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Move to set up AIIMS at Changsari opposed

By Staff Reporter

GUWAHATI, July 23 - Consulting engineer JN Khataniar has opposed the idea of setting up the All India Institute of Medical Sciences (AIIMS) at Changsari, claiming that the proposed site there is a natural wetland. A wetland can never be filled up to construct anything, he said.

In a statement here, Khataniar said the proposed site is a wetland spread over a vast area between Jalah village on the north and Purabi Nagar in the foothill of Kotamur Pahar on the south.

The Guwahati Waterbodies (Prevention and Conservation) Act, 2008 notified on August 8, 2008 states that �waterbodies means the area or areas of land where the rainwater accumulates and acts as natural or storm water reservoir and shall include wetland. No persons after coming into force of this Act shall construct or erect any structure in the water bodies.�

Subsequently, the said Jalah Beel wetland area in Changsari have been included within the New Town-I (wholesale) � one among three New Towns proposed in the Final Master Plan for Guwahati Metropolitan Area-2025 as per the Land Use Zoning and Development Control Regulations, which was notified by GMDA on July 7, 2009 when Himanta Biswa Sarma was Minister for Guwahati Development Department, Khataniar said.

All the hills, forest, natural streams, rivers, wetland and the entire Jalah Beel area are included within the Eco-Sensitive Zone covering 294 hectares of land, which is 20.25 per cent of the whole landmass under New Town-1.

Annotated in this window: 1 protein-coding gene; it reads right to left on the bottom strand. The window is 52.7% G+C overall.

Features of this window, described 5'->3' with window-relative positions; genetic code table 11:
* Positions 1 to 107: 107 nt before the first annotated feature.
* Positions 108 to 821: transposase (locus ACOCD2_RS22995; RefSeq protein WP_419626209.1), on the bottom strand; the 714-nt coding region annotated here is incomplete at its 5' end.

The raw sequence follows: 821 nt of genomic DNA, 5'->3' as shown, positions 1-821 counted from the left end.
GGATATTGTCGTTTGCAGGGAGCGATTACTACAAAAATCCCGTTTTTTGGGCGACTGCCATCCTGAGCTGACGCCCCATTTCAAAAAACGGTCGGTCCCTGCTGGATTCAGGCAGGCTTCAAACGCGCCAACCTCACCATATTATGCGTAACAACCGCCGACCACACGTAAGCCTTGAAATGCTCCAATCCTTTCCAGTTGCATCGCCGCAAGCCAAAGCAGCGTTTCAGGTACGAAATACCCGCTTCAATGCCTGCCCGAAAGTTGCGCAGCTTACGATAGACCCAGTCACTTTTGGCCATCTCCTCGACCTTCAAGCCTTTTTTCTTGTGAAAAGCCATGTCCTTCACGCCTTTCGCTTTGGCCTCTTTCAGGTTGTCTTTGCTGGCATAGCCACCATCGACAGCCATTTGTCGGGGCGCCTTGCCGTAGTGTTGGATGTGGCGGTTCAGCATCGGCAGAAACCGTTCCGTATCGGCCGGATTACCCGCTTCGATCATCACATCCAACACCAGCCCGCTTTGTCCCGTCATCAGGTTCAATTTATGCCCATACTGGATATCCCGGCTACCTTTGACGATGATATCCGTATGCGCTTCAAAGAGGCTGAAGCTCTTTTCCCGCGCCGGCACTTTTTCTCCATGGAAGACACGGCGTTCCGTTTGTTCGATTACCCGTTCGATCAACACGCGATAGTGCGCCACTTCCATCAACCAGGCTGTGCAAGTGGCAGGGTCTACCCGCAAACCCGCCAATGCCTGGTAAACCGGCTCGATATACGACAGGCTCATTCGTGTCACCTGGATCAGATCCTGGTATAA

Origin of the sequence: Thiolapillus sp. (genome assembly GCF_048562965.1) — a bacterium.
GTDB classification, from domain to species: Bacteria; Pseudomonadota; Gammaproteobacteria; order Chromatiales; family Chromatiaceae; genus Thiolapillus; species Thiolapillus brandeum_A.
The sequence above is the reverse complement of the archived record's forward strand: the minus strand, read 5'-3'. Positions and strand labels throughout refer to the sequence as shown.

As per reports, around 572 bighas (76 hectares) of land has already been allotted for the proposed AIIMS at this Jalah Beel area, a natural water body having huge water retention capacity during the entire monsoon period, preventing flooding on the NH-37 and the neighbouring habitations in North Guwahati.

Khataniar said the Guwahati Development Department, through an order (No. GDD.54/97/741 dated July 25, 2012), has already restricted building permissions in hilly areas, eco-sensitive and green belt areas and all existing water bodies, besides in areas within 15 metres from river banks and 10 metres from existing natural drains.

�Ignoring all the above facts, how the previous Government in the State could give its nod to destroy the entire Jalah Beel is a matter of great surprise,� wondered the engineer.

He said that 575 bighas of land is equivalent to 7,69,236.00 sq m area. �If the average depth of earth filling is considered as three metres, the total volume of filling soil will be 23,07,708 cubic metres. If the carrying capacity of a normal truck is considered as 6 cum, the total trips of truck loaded with soil will be 3,84,618.00,� Khataniar explained.

�This huge amount of filling material will be available only by destroying the nearby green hills which are under eco-sensitive zone. Can it be acceptable?� asked Khataniar.

He further wondered as to how, after filling the entire Jalah Beel area up to the required level, the displaced natural water of about 231 crore litres will be accommodated. �These are really matters of grave concern,� he said.

He was also sceptical about the preparedness of the authorities to meet flash floods which will be caused by such anthropogenic activities in North Guwahati areas.

Advocating for Raha as a site for the proposed AIIMS, Khataniar said the town is located at the centre of the North-east. �It is an environment-friendly place along the Asian Highway-1 (AH-1) and it may be treated as the most suitable place for the premier health institute,� he added.

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